One of the most straightforward usages of business intelligence data is its ability to aid in predictions, a capability further enhanced by AI. Because of the high volume and generally quantifiable nature of marketing data like clicks, views, time-spent-on-page, email responses and purchases, machine learning models can be trained far more quickly on marketing data compared to data available in other functional domains.
Image recognition / Machine vision:
Soon, it will be possible for consumers to search for a specific product, or similar products, by pulling up an image. This could be as simple as snapping a photo of a pair of shoes that one is keen to buy or using a web app to select a certain image that one found, say on Google, using ‘Search’.
Already, a significant number of sports and finance-related articles are written by machines, not by humans. Companies have found ways to turn specific sets of information (domains like sports and finance are laden with time data and numbered data) into articles which can be easily read by humans and are mostly indistinguishable from those written by human beings. In the future, companies may have product descriptions and entire product line-related articles composed entirely by machines, based on information about the products in question. Personalization of content will also be an important future trend.
Recommendations Engines — one of the concepts in AI — is fast gaining momentum. It is a perfect marketer tool especially for e-commerce / online businesses and is very useful to increase turnarounds. Recommendation Engines (also known as Recommender Systems) started off becoming popular in the retail industry, typically in the online retail & e-commerce space for personalized product recommendations. Possibly the most common and easily understood usage is Amazon’s section on ‘Customers who bought this item also bought …’. It is akin to a smart and intelligent salesperson who knows the customer’s taste and preferences and is thus able to make smart decisions about what recommendations would be appealing to the customer most, thus increasing significantly the possibility of a conversion. Though it originally started off in e-commerce, it is now gaining popularity in other sectors, especially in Media.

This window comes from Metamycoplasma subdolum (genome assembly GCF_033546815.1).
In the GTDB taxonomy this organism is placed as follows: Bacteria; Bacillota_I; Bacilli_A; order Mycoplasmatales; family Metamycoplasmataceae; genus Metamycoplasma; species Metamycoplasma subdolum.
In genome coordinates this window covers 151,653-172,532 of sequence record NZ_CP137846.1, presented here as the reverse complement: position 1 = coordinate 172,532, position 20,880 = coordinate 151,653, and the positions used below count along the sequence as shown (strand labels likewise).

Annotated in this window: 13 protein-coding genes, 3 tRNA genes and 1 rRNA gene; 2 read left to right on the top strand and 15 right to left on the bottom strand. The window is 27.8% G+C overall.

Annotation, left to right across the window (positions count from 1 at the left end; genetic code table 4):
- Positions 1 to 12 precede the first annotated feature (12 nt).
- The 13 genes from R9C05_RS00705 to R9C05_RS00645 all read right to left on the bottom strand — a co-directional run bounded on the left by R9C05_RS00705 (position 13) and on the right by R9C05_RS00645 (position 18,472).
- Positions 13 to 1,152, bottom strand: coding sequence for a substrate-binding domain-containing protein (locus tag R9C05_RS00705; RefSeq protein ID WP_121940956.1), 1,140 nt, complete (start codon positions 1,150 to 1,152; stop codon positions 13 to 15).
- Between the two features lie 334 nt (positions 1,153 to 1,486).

Predictive Analytics for Marketing:
Predictive analytics for marketing would have been adopted years ago, if only the compute power were more ubiquitous, the data more accessible, and the software easier to use.
Today, well over 30 years after electronic spreadsheets first saw the light of day, medium-sized businesses are often still operating their marketing “scoreboards” in spreadsheets. But businesses with an eye on the future want to know more than just what happened in the past. Most analytics tools and tracking don’t quite tell you what the score will be. More and more executives are searching for ways to look forward with their numbers, not just back. That’s where predictive analytics comes in.
Predictive analytics is the use of data, statistical algorithms and machine learning techniques to identify the likelihood of future outcomes based on historical data. The goal is to go beyond knowing what has happened to providing a best assessment of what will happen in the future.
In the 21st century economy, a marketing unit without machine learning mastery operates at a serious handicap. However, adopting an ML solution without understanding what it truly does, can do more harm in terms of wasted hours and dollars than good. Machine Learning is not magic and won’t automatically move the needle unless your team selects and configures the right AI solution for specific marketing challenges. The problem is, some “experts” sell AI products like snake oil, promising an elixir to cure all your marketing woes. Managers and marketing professionals need to clearly identify their business goals and metrics of success before evaluating AI and automation solutions.